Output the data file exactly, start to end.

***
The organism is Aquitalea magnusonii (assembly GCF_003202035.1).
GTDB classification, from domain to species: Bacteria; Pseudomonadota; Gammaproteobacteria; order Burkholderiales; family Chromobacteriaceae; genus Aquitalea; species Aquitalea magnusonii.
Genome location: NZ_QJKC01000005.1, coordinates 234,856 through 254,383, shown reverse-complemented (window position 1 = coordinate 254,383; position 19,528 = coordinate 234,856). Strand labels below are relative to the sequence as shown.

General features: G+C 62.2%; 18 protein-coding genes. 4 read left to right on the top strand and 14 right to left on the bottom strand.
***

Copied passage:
The organism is Aquitalea magnusonii (assembly GCF_003202035.1).
GTDB classification, from domain to species: Bacteria; Pseudomonadota; Gammaproteobacteria; order Burkholderiales; family Chromobacteriaceae; genus Aquitalea; species Aquitalea magnusonii.
Genome location: NZ_QJKC01000005.1, coordinates 234,856 through 254,383, shown reverse-complemented (window position 1 = coordinate 254,383; position 19,528 = coordinate 234,856). Strand labels below are relative to the sequence as shown.

General features: G+C 62.2%; 18 protein-coding genes. 4 read left to right on the top strand and 14 right to left on the bottom strand.